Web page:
# Ramanujan and his problem

Following was proposed by Ramanujan:

$\sqrt{11-2\sqrt{11+2\sqrt{11-2\sqrt{11+\cdots}}}}=1+4\sin(10^o)$

Working on this I got the radical on the left equal to $(1+2\sqrt{2})$ implying that $\sin(10^o)=1/\sqrt{2}$

How is this possible? What is wrong here?

• $\sin(\color{red}{45}^o)=\frac{1}{\sqrt{2}}$ ? Commented Jun 10, 2017 at 13:50
• I think you could show how you obtained $1+2\sqrt{2}$ for the left hand side since that seems to be the issue Commented Jun 10, 2017 at 13:55
• I got $2 \sqrt{2} - 1$ for the LHS. Commented Jun 10, 2017 at 13:58
• @Dando18 Even W|A says that. Commented Jun 10, 2017 at 14:03
• It is a more long for comment but I write it: $$2\sqrt(2)-1=\sqrt{(2\sqrt(2)-1)^2}=\sqrt{9-4\sqrt(2)}=\sqrt {11-2(2\sqrt(2)+1)}$$ $$=\sqrt {11-2\sqrt {(2\sqrt(2)+1)^2}}=\sqrt {11-2\sqrt {9+4\sqrt(2)}}=\sqrt {11-2\sqrt {11+2(2\sqrt(2)-1)}}$$ $$=\sqrt {11-2\sqrt {11+2(\sqrt{(2\sqrt(2)-1)^2}}}=\sqrt {11-2\sqrt {11+2\sqrt {11-2\sqrt{\cdots}}}}$$ Maybe useful. Commented Jun 10, 2017 at 15:04

Actually you have written the identity incorrectly. The original, by Ramanujan, stated:

$$1 + 4\sin 10^\circ = \sqrt{11 - 2\sqrt{11 + 2\sqrt{11 - 2(1 + 4\sin 10^\circ) \dots }}}$$

Edit: note the period of signs is $$-, +, -, -, +, -, -, +, -, \dots$$

or letting $$x = 1 + 4\sin 10^\circ$$

$$x = \sqrt{11 - 2\sqrt{11 + 2\sqrt{11 - 2x \dots }}}$$

According to WA, we have $$x \approx 1.695$$ and again $$1 + 4 \sin 10^\circ \approx 1.695$$

• Try this ... wolframalpha.com/input/?i=sqrt%5B11+-+2*sqrt%5B11%2B+2*x%5D%5D+%3D+x Commented Jun 10, 2017 at 14:16
• @DonaldSplutterwit won't let me follow that link Commented Jun 10, 2017 at 14:24
• @Dando18 you could visit : google.co.in/url?url=https://pdfs.semanticscholar.org/ae75/… and see page 4 Commented Jun 10, 2017 at 14:25
• sqrt[11 - 2*sqrt[11+ 2*x]] = x ... <- input this into Wolfie @Dando18 Commented Jun 10, 2017 at 14:25
• @DonaldSplutterwit I'm not sure what you're implying. The expression in my post is different in signs $-, +, -, -, +, ...$ Commented Jun 10, 2017 at 14:40

Let $x=\sqrt{11-2\sqrt{11+2\sqrt{11-2\sqrt{11+\cdots}}}}$ and $y=\sqrt{11+2\sqrt{11-2\sqrt{11+2\sqrt{11-\cdots}}}}$ then \begin{eqnarray*} x=\sqrt{11-2y} \\ y=\sqrt{11+2x} \end{eqnarray*} so $x^2=11-2y$ & $y^2=11+2x$ ... after a little algebra ... \begin{eqnarray*} x^4-22x^2-8x+77=0 \\ (x^2+2x-7)(x^2+2x-11)=0 \end{eqnarray*} So we have the possible solutions $x=-1 \pm 2 \sqrt{2}$ & $x=1 \pm 2 \sqrt{3}$. One can verify that \begin{eqnarray*} \sqrt{11-2\sqrt{11+2\sqrt{11-2\sqrt{11+\cdots}}}}=\color{red}{2 \sqrt{2}-1}. \end{eqnarray*} If the $+$ and $-$'s alternate then the above value is correct ... Ramanujan actually does the $(-,+,-)$ repeating every $3$ times ... then the result is \begin{eqnarray*} \sqrt{11-2\sqrt{11+2\sqrt{11-2\sqrt{11\color{red}{-}\cdots}}}}=1+ \sin(10^o). \end{eqnarray*}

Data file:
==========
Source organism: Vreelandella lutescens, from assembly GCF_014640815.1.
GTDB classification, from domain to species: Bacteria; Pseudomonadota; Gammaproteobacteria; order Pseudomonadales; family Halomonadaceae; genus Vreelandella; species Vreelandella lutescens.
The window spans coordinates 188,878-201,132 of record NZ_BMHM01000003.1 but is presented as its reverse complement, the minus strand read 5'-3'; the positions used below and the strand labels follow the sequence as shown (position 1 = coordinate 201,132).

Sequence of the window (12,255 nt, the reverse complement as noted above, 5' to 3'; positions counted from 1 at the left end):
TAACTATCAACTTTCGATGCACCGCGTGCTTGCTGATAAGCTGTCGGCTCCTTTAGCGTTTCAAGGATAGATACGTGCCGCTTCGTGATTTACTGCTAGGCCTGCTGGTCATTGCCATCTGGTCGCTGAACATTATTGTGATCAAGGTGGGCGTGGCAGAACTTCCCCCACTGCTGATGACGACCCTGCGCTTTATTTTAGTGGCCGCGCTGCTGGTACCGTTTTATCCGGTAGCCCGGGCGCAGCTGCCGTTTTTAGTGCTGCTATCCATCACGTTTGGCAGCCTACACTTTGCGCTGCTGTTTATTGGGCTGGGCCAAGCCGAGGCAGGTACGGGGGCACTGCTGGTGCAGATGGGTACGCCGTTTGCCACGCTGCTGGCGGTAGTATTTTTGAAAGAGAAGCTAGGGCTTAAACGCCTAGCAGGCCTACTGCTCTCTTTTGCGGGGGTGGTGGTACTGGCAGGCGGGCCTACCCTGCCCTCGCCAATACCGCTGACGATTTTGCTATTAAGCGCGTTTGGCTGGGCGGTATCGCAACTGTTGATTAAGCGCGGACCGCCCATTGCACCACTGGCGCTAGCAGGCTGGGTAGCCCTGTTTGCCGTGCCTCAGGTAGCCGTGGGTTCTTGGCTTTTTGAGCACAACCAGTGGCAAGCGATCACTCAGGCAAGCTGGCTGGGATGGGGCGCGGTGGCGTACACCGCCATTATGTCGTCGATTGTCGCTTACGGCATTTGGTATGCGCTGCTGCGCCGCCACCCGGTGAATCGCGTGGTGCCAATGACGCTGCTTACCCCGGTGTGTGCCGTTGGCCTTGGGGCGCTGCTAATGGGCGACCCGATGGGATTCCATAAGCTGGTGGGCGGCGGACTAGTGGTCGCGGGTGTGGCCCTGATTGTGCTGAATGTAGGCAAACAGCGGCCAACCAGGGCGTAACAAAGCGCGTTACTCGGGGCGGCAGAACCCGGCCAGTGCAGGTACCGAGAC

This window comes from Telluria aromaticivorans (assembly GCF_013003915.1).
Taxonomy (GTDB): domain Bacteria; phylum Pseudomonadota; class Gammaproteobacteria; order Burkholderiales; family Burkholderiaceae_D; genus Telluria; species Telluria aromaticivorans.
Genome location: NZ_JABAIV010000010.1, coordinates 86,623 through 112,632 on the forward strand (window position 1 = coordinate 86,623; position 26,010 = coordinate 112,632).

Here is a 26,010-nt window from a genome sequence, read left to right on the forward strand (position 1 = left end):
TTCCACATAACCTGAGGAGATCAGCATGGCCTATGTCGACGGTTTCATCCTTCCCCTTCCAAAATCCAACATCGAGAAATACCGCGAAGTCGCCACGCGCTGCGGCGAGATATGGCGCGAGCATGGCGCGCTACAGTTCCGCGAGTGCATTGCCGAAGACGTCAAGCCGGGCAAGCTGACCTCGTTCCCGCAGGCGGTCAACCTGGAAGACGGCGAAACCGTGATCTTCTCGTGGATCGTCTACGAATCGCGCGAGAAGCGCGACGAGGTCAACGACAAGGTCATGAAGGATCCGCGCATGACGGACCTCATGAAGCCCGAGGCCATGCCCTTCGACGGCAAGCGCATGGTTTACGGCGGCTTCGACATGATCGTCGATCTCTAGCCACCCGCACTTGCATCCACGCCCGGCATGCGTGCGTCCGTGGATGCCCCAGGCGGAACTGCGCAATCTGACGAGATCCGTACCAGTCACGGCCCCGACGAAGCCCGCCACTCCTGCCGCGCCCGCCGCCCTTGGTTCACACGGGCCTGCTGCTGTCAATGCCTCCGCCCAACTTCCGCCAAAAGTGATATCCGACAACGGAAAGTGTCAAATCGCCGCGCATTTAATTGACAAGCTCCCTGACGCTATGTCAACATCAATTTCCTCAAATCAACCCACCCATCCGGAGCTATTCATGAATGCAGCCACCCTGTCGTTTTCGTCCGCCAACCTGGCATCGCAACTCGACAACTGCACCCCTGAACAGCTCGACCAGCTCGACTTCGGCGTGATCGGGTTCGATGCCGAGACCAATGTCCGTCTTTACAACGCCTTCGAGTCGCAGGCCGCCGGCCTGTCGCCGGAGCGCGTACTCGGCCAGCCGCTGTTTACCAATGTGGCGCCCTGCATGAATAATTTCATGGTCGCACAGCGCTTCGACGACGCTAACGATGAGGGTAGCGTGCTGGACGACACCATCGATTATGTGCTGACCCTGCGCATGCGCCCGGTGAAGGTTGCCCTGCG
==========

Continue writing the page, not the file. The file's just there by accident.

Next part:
• From your solution it reveals that $\sin 10^o = \frac {\sqrt {2} -1} {2} \approx 0.20711$ where as the actual value of $\sin 10^o$ is approximately equal to $0.1736$.Why is this happening? Commented Jun 10, 2017 at 14:35

Inspired by Ramanujan's above formula, I added some similar results here:



$$4 \cos \left(\frac{4 \pi }{9}\right)+1=\sqrt{11-2 \sqrt{11+2 \sqrt{11-2 \left(4 \cos \left(\frac{4 \pi }{9}\right)+1\right)}}}$$

$$4 \cos \left(\frac{2 \pi }{9}\right)+1=\sqrt{11+2 \sqrt{11-2 \sqrt{11-2 \left(4 \cos \left(\frac{2 \pi }{9}\right)+1\right)}}}$$

$$4 \cos \left(\frac{\pi }{9}\right)-1=\sqrt{11-2 \sqrt{11-2 \sqrt{11+2 \left(4 \cos \left(\frac{\pi }{9}\right)-1\right)}}}$$



$$4 \cos \left(\frac{\pi }{4}\right)+1=\sqrt{11+2 \sqrt{11-2 \left(4 \cos \left(\frac{\pi }{4}\right)+1\right)}}$$

$$4 \cos \left(\frac{\pi }{4}\right)-1=\sqrt{11-2 \sqrt{11+2 \left(4 \cos \left(\frac{\pi }{4}\right)-1\right)}}$$



$$4 \cos \left(\frac{\pi }{6}\right)+1=\sqrt{11+2 \left(4 \cos \left(\frac{\pi }{6}\right)+1\right)}$$

$$4 \cos \left(\frac{\pi }{6}\right)-1=\sqrt{11-2 \left(4 \cos \left(\frac{\pi }{6}\right)-1\right)}$$



$$4 \cos \left(\frac{\pi }{4}\right)+1=\sqrt{7+2 \left(4 \cos \left(\frac{\pi }{4}\right)+1\right)}$$

$$4 \cos \left(\frac{\pi }{4}\right)-1=\sqrt{7-2 \left(4 \cos \left(\frac{\pi }{4}\right)-1\right)}$$



Other similar results can be found here:

https://math.stackexchange.com/a/4233146/954936

https://math.stackexchange.com/a/4232525/954936

http://eslpower.org

http://eslpower.org/Notebook.htm